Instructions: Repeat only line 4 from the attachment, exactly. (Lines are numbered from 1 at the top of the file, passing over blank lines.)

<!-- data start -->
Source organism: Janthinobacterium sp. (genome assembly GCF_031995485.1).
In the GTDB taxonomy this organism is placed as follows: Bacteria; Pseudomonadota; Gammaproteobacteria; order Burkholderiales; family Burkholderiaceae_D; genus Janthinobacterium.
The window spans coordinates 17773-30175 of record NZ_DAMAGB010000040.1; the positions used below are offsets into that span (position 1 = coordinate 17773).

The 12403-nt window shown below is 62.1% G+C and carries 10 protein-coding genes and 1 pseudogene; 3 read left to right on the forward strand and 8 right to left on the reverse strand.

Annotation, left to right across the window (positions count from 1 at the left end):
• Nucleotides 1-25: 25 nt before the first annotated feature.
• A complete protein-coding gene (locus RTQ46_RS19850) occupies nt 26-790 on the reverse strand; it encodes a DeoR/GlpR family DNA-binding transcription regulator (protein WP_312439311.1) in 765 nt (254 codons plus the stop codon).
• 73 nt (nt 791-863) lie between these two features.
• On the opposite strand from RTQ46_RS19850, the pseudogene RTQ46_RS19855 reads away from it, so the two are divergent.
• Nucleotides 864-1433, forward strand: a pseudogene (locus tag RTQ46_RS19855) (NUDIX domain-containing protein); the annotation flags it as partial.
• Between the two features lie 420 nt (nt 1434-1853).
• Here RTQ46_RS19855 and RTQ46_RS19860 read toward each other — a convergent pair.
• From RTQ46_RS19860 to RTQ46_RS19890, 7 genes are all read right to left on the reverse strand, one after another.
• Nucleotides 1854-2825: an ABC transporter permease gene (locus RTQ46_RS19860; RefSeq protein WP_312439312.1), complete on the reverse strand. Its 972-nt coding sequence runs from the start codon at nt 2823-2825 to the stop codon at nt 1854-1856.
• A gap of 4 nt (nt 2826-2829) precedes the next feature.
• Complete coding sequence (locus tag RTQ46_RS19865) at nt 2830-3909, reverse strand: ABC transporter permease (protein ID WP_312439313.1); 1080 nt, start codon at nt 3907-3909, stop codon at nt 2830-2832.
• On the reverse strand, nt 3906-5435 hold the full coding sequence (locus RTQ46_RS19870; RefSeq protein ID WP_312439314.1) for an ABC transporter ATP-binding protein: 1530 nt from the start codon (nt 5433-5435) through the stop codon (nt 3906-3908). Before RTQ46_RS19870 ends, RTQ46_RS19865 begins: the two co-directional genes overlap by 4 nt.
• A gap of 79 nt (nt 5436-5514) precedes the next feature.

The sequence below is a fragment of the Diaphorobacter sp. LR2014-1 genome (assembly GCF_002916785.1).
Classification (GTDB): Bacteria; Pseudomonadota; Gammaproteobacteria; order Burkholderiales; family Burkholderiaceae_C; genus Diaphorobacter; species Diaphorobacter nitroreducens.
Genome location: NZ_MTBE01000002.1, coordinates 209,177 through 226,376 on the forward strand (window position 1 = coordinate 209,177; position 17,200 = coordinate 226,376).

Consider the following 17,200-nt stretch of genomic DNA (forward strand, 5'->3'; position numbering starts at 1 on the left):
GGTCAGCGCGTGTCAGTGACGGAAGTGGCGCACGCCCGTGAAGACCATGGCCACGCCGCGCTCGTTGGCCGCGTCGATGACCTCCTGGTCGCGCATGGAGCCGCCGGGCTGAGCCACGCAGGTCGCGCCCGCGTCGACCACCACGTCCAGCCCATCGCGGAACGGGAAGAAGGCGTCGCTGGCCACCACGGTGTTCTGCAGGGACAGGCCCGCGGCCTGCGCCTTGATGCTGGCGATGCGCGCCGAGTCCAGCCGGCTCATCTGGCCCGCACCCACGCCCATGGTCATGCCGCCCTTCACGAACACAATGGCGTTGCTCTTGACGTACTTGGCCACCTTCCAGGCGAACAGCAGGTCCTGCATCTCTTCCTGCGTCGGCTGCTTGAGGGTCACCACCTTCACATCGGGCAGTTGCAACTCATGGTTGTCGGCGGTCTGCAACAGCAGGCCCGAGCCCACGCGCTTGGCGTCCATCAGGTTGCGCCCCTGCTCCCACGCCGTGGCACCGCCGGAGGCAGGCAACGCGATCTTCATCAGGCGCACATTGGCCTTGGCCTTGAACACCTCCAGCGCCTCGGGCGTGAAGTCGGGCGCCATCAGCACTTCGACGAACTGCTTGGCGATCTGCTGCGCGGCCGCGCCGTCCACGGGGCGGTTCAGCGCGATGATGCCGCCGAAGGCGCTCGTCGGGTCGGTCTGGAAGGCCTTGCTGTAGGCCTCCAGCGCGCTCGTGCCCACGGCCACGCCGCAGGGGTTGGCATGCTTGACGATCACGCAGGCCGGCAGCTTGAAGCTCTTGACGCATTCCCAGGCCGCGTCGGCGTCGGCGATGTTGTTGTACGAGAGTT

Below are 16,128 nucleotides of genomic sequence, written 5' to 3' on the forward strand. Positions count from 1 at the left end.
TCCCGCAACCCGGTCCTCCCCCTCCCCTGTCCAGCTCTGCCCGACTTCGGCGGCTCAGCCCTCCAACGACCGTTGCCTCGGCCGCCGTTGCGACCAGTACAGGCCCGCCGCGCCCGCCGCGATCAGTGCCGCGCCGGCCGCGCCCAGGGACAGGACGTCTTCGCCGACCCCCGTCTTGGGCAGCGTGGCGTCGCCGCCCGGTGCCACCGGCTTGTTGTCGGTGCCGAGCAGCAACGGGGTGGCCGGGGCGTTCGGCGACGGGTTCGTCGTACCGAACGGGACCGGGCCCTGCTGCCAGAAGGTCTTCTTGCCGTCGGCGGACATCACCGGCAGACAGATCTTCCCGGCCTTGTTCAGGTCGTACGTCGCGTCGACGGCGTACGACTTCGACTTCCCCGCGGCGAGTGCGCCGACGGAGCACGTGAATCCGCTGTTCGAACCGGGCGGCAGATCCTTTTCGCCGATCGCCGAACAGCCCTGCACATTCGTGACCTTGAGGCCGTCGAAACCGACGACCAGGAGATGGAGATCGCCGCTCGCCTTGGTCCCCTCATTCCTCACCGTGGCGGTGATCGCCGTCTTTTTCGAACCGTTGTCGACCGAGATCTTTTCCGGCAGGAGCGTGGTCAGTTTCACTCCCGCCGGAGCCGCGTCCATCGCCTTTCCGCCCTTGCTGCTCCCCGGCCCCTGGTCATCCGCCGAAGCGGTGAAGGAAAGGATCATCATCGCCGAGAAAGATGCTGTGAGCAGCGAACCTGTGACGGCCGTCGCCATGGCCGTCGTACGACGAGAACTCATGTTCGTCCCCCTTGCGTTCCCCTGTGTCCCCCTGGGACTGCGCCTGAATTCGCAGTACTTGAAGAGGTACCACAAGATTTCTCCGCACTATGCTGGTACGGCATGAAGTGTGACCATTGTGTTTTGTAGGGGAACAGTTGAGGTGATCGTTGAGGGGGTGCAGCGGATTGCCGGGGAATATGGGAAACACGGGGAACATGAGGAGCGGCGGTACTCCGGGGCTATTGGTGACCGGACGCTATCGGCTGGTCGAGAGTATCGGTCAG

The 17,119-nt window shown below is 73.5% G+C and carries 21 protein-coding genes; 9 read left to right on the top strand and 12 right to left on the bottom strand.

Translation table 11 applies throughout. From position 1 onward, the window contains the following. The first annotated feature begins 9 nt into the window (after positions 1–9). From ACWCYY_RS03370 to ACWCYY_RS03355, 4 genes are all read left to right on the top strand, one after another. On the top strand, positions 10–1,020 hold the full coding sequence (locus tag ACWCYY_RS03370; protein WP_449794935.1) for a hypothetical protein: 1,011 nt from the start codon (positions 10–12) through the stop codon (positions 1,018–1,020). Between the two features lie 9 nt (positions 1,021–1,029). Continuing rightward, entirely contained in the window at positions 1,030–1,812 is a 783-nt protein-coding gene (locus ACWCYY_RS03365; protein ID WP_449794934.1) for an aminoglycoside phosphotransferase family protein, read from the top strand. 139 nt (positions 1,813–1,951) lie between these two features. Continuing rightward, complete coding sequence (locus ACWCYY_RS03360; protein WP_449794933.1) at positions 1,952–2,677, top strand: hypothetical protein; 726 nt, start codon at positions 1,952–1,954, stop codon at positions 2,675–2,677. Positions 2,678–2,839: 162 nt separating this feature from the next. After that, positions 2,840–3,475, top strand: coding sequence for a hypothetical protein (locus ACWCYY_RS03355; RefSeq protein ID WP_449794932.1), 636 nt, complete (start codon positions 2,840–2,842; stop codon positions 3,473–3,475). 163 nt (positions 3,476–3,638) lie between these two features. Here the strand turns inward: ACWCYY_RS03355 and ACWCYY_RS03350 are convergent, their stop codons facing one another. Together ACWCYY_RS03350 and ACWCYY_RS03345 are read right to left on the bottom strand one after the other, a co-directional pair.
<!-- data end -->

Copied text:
The 12403-nt window shown below is 62.1% G+C and carries 10 protein-coding genes and 1 pseudogene; 3 read left to right on the forward strand and 8 right to left on the reverse strand.